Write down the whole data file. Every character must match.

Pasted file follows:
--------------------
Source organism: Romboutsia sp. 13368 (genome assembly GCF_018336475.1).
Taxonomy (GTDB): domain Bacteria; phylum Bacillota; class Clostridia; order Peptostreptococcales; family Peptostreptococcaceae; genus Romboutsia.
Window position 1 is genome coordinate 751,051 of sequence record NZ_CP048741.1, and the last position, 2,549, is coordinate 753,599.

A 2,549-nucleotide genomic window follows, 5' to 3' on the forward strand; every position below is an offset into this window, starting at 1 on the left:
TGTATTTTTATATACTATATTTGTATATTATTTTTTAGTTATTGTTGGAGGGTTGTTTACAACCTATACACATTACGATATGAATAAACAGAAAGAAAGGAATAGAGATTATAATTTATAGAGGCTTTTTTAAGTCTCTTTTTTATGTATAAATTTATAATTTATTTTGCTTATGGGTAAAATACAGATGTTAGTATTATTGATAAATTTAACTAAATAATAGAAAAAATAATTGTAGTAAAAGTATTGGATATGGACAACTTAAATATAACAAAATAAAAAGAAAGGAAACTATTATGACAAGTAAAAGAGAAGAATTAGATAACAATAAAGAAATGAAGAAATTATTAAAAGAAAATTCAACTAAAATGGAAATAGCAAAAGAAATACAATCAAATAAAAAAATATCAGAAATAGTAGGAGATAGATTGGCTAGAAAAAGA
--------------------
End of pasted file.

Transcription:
Source organism: Romboutsia sp. 13368 (genome assembly GCF_018336475.1).
Taxonomy (GTDB): domain Bacteria; phylum Bacillota; class Clostridia; order Peptostreptococcales; family Peptostreptococcaceae; genus Romboutsia.
Window position 1 is genome coordinate 751,051 of sequence record NZ_CP048741.1, and the last position, 2,549, is coordinate 753,599.

A 2,549-nucleotide genomic window follows, 5' to 3' on the forward strand; every position below is an offset into this window, starting at 1 on the left:
TGTATTTTTATATACTATATTTGTATATTATTTTTTAGTTATTGTTGGAGGGTTGTTTACAACCTATACACATTACGATATGAATAAACAGAAAGAAAGGAATAGAGATTATAATTTATAGAGGCTTTTTTAAGTCTCTTTTTTATGTATAAATTTATAATTTATTTTGCTTATGGGTAAAATACAGATGTTAGTATTATTGATAAATTTAACTAAATAATAGAAAAAATAATTGTAGTAAAAGTATTGGATATGGACAACTTAAATATAACAAAATAAAAAGAAAGGAAACTATTATGACAAGTAAAAGAGAAGAATTAGATAACAATAAAGAAATGAAGAAATTATTAAAAGAAAATTCAACTAAAATGGAAATAGCAAAAGAAATACAATCAAATAAAAAAATATCAGAAATAGTAGGAGATAGATTGGCTAGAAAAAGA